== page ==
No doubt, that of Medea is one of the most disconcerting and even contradictory female characters, in antique Greek mythology and Greco-Roman literature. So much, as to grow almost a controversial archetype in later European culture and Western civilization, fine arts or music included [footnote 1]. Still nowadays, the personage occurs to be animatedly debated. In a 1946 interview, the coreographer Martha Graham could affirm: “Every woman is [somewhat] Medea.” Provocatively, the French psychoanalyst Jacques Lacan alluded to her like a vraie femme, moreover quoting a few Euripides’ lines where she appears in the role of a sage, who knew things in a way which may forerun the role of a modern analyst. After him and the North American philosopher Martha Nussbaum, the Slovenian thinker Slavoj Žižek considers her an irreducible antagonist, an “anti-Antigone” (famous heroine of the tragedy Antigone, by the ancient Greek Sophocles): “Two versions of femininity: Antigone can still be read as standing for the particular family roots against the universality of the public space of State Power; Medea, on the contrary, out-universalizes universal Power itself” [footnote 2]. However, the relevant myth was precedent to the tragedy Medea by Euripides, first performed at Athens in 431 B.C. In such an archaic version, she had been mainly regarded as a sorceress or thaumaturgical healer, nay as a rejuvenating one, not seldom dressed in an oriental fashion and represented with a lébes or cauldron, the favoured instrument of her magical skill. That is so, in the vascular Greek or Italic painting, or else – in an oneiric and surreal way – in an early modern fresco by Ludovico Carracci (see below: Fava Palace, Bologna, 1584; cf. also the much later Vision of Medea by J. M. W. Turner, Tate Britain, London, 1828). At the beginning at least, hers might have been a sort of natural and “white” magic, before degenerating into what is usually defined a “black” one. After Ovid, this is the image which still appears in Shakespeare’s The Merchant of Venice, Act 5, Scene 1, lines 12-14. Since its earliest apparitions, Medea’s story was strictly tied to that of Jason, the Greek Argonaut who fell in love with her in the far Cholchis on the Black Sea coast (partly, today’s Caucasian Georgia). In order to favour and avenge her lover, we must remember her first very bad act of witchery: the episode of Medea and the Peliades. Those were the young daughters to king Pelias of Iolcus, in Thessaly. Ingenuously, they believed to Medea’s deceitful suggestions concerning their sick father. So, the girls cut up his body and boiled its pieces in a cauldron, together with magical spices supplied by the sorceress, which ought to have revived and restored to youth the old guy. Just as it could be feared, he jumped out alive never more … Even better than to literary mythology, a fabulous episode like that sounds to pertain to folkloric tales. It is depicted in a Greek relief probably dating to the the 5th century B.C., or perhaps to a later Neoattic art and sculpture. That was a marble panel, component of a four scenes monument, representing Orpheus and Eurydice, Herakles in the garden of the Hesperides, Herakles with Perithoos and Theseus, and Medea with the Pleiades [footnote 3]. Of this latest artwork, we have two Roman copies: the former, in the Vatican Museums (“Museo Gregoriano Profano”); the latter, at the “Pergamon” Altes Museum in Berlin. In both of them – see below –, on the left side of the viewer Medea carries a box presumably containing her magic ingredients. In the middle, a Pleiade is portrayed while busy with the lébes/cauldron. On the right, the standing figure of another daughter of Pelias looks perplexed, with a hand holding an object near a cheek of her inclined beautiful head. Here, there is an odd difference. Whereas in the copy of the Vatican such an object is a kitchen knife, probably according to the original depiction, in that of Berlin we can notice it transformed into an olive twig. What we may suppose is that this relief had a funerary function. And, surely, a peaceful twig appears a better wishing symbol than a grim knife. Undoubtedly, in a context like that the image of a domestic knife drawn near a nice face shows up as a weird detail. It figures like the emblem of a perverse innocence, of a violence where and when it less may be expected, or of a classical catharsis at any rate: in the questionable sense that evil cannot not exist on earth – easily affecting unwary or passionate human souls –, but that even the impression of an extreme one can be opposed and neutralized by a disenchanted and compassionate mind. Long after that Euripides had charged Medea with the murder of her children born to Jason, in his Discourses the Stoic Epictetus wrote: “Why […] are you angry with the unhappy woman that she has been bewildered about the most important things, and is become a viper instead of a human creature? And why not, if it is possible, rather pity, as we pity the blind and the lame, those who are blinded and maimed in the faculties which are supreme?” (I 28) [footnote 4]. Further in the same work (II 17), the Greek philosopher will partially justify Medea, by showing how often human destructivity is also self-destructivity. She is a self-punisher, besides a revenger against her unloyal husband and his new family milieu, perceived as hostile against herself. After all, didn’t this abandoned and exiled mother kill a part of herself? Nay, self-harm is what Epictetus considers such an aberrant compulsion, that he makes her recite: “I will kill my sons; thus, I will punish myself too” (ἀποκτείνω μὲν τὰ τέκνα. ἀλλὰ καὶ ἐμα υτὴν τιμωρήσομαι). And Euripides’ Medea adds these words: “Oh, what a wretch am I, how miserable in my sorrows! Ah ah, how I wish I could die!” [footnote 5] (ἰώ͵ δύστανος ἐγὼ μελέα τε πόνων͵/ ἰώ μοί μοι͵ πῶς ἂν ὀλοίμαν;). That is a psychological figure, which in a conventional literary Greek was called Héautontimorouménos, a “punisher of himself” and sometimes potential suicide, declined into a female version in our case. What may remind us of some verse of a modern poem with the same title, by the French Charles Baudelaire in his collection Fleurs du mal: “I am the sinister mirror/ In which the vixen looks.// I am the wound and the dagger!/ I am the blow and the cheek!/ I am the members and the wheel,/ Victim and executioner!” [footnote 6] (Je suis le sinistre miroir/ Où la mégère se regarde.// Je suis la plaie et le couteau!/ Je suis le soufflet et la joue!/ Je suis les membres et la roue,/ Et la victime et le bourreau!). Epictetus’ more or less rhetorical indulgence was nearly an exception, as well as the romanticism of the Latin love poet Ovid in his “Letter from Medea to Jason” (Heroides, XII) [footnote 7]. It is a fact, especially after Euripides there was a literary crescendo in the ill fame of our heroine. In the epic poem Argonautica by the Hellenistic Apollonius of Rhodes, fourth book, there is the description of another horrible crime of which the young Medea would have become guilty. She concurred with Jason in killing her brother Apsyrtus, moreover dismembering his corpse and dispersing his limbs, in order to facilitate their flight by sea from the Colchis, after their theft of the much longed for “golden fleece”. A more empathetic attitude may be read in the poem Argonauticae by Valerius Flaccus, book VIII, where Medea’s nostalgic farewell to her homeland is one of the best pieces of Latin poetry. No wonder, in the Latin tragedy also titled Medea, composed by Lucius Annaeus Seneca in 61-62 C.E., the Roman Stoic author makes her exclaim, at the acme of her homicidal fury or mania: “Now I am Medea; my genius has grown through evils” (Medea nunc sum; crevit ingenium malis; line 910). Reliably, not even the Stoics shared the same ideas about, even if for either Epictetus or Seneca ethics was the main care, and they agreed in considering the passions of an emotional temperament as a source of existential suffering. So much has been written on the Medea by Euripides and that by Seneca, that we prefer to focus on Epictetus’ Discourses once more, where he addresses some advice to Medea, and to everyone in a situation like hers: “Do not desire the man [Jason], and nothing which you desire will fail to happen. Do not obstinately desire that he shall live with you. Do not desire to remain in Corinth. In a word, desire nothing than that which God wills. And, who shall hinder you? Who shall compel you? No man shall compel you any more, than he shall compel Zeus” (II 17). Now, we might agree with all this, except for a point: why, had Medea to leave Corinth, as a lonely exile? Just only for she was a foreigner, and the ambitious father of her sons was going to marry a daughter of the king of the town? Albeit an extreme one, that of the Caucasian princess is the most important negative example presented by Epictetus, in the books I and II of his work. Yet, it’s clear how there he decontextualizes the protagonist of Euripides’ tragedy, in order to support and generalize his own argument on the dangers of an irrational anger. In fact, Medea’s extraneousness with the society where she occurred to live seems to have been even broader than grudge and rage against her husband. Instead, the still classical philosopher ignores the detail that Medea was not Greek. Mostly, she was regarded as a barbarian witch, like that we can see depicted above, in a statue dedicated to her by an unknown sculptor already forerunner of the medieval Gothic style (Musée de l’Arles Antique; late Roman imperial age) [footnote 8]. Found along the Via Appia in Arles, southern France, this rare sculpture – see above – depicts Medea about to kill her children, a hand on the hilt of a sword. In particular, the expression of her face looks more beastly than human. So similar but different at once, from another Hellenistic masterpiece – see below –, a Roman fresco which portrays Medea while contemplating infanticide, from the Casa dei Dioscuri in Pompeii (National Archaeological Museum, Naples; before 79 C.E.). Here too, her hand is already on the hilt of a sword. She is standing in a corner of shade, while her unaware children are playing in daylight, within a room illuminated through an open door. Evidently, this time the lethal decision is not yet taken; so, the expression of her shaded face may well resemble a Hamletic mask [footnote 9]. We shall await a late Romantic, and Victorian epoch, for listening to a female author adopting Medea as a protagonist, in the 1879 monologue Medea in Athens by the English poetess Augusta Webster. She is represented as a middle aged woman now, accepted as a refugee by the king Aegeus of Athens, but her mind is irreparably troubled by remorse and delirious hallucinations. Medea, who has just learnt of Jason’s death, so speaks to his ghost, for the last time: “Thou, mock me not. What if I have ill dreams,/ Seeing them loathe me, fly from me in dread,/ When I would feed my hungry mouth with kisses?/ What if I moan in tossing fever-thirsts,/ Crying for them whom I shall have no more,/ Here nor among the dead, who never more,/ Here nor among the dead, will smile to me/ With young lips prattling ʽMother, mother dear’?/ What if I turn sick when the women pass/ That lead their boys; and hate a child’s young face?/ What if – Go, go; thou mind’st me of our sons;/ And then I hate thee worse; go to thy grave/ By which none weeps. I have forgotten thee.”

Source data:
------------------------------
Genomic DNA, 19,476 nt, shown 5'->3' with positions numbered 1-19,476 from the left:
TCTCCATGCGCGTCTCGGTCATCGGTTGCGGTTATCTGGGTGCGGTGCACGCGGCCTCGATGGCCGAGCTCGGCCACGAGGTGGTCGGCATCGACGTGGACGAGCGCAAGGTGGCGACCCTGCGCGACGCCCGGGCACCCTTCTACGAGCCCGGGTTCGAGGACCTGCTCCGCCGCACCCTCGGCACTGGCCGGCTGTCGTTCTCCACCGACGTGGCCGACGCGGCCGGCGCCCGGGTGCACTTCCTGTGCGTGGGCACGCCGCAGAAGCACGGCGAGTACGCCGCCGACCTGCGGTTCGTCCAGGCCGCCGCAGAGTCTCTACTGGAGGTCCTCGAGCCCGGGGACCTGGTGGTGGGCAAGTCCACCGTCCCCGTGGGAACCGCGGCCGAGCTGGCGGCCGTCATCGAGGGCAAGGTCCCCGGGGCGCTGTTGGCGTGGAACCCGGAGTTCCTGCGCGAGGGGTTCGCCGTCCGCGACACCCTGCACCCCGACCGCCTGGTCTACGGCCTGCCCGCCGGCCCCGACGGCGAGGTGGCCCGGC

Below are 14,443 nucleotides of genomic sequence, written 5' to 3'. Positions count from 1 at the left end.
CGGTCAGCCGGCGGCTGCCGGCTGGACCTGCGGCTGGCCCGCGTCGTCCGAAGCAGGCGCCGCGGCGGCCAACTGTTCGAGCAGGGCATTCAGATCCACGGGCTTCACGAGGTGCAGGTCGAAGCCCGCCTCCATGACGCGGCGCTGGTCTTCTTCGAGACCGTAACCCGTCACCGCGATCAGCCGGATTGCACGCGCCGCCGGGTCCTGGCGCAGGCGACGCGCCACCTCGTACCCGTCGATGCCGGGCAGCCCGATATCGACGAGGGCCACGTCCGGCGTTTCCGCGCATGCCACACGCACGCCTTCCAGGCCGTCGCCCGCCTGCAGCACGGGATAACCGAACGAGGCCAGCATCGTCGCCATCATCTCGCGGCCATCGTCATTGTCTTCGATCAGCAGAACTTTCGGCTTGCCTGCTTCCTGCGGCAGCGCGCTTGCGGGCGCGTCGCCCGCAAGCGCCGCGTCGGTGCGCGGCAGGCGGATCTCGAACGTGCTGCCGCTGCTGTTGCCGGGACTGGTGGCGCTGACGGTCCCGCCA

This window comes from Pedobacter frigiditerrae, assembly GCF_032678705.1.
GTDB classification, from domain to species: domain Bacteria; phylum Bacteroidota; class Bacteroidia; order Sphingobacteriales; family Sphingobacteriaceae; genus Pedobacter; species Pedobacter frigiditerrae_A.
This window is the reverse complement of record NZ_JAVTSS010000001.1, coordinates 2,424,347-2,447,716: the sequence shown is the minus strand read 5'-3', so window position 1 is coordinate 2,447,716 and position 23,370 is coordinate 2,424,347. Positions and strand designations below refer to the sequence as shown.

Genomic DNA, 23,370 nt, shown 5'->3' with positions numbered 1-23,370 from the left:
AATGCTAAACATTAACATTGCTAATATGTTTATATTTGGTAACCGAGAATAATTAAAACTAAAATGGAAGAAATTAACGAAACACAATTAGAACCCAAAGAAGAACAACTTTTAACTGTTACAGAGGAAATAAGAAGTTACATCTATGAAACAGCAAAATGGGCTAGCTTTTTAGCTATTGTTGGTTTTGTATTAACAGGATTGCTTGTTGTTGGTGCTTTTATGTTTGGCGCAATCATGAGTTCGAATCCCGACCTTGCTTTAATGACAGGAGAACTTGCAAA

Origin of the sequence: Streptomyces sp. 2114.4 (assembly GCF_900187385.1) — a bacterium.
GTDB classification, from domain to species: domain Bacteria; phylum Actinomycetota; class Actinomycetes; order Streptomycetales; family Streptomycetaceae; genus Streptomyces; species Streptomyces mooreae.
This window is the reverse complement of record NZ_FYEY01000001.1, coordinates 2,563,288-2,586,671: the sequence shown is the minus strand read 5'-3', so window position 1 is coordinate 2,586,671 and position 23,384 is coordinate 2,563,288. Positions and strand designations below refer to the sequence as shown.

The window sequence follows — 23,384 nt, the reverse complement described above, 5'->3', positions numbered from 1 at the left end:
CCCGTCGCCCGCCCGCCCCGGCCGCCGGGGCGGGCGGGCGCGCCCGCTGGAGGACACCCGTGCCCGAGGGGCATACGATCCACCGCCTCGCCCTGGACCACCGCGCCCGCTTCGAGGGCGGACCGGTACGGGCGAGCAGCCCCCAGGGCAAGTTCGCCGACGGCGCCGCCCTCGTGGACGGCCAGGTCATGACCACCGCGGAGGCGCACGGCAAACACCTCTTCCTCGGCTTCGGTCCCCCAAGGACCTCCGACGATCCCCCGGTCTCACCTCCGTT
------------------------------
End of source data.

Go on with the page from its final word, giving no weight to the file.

1. She was even mentioned byAugustine of Hippo, in his Confessions (3 6 11), in an exemplary albeit fabulous way: “Indeed, verse and poems or ʻthe flying Medeaʼ are more profitable. […] For, though I sang about ʻthe flying Medeaʼ, I never believed it, but verse and poems I can turn into food for the mind.” Instead, this pensive question has been put far more recently by Ruth Morse, in The Medieval Medea(Woodbridge, Suffolk, UK: Boydell & Brewer, 1996; p. 239): “Has she always been a model for what men fear?”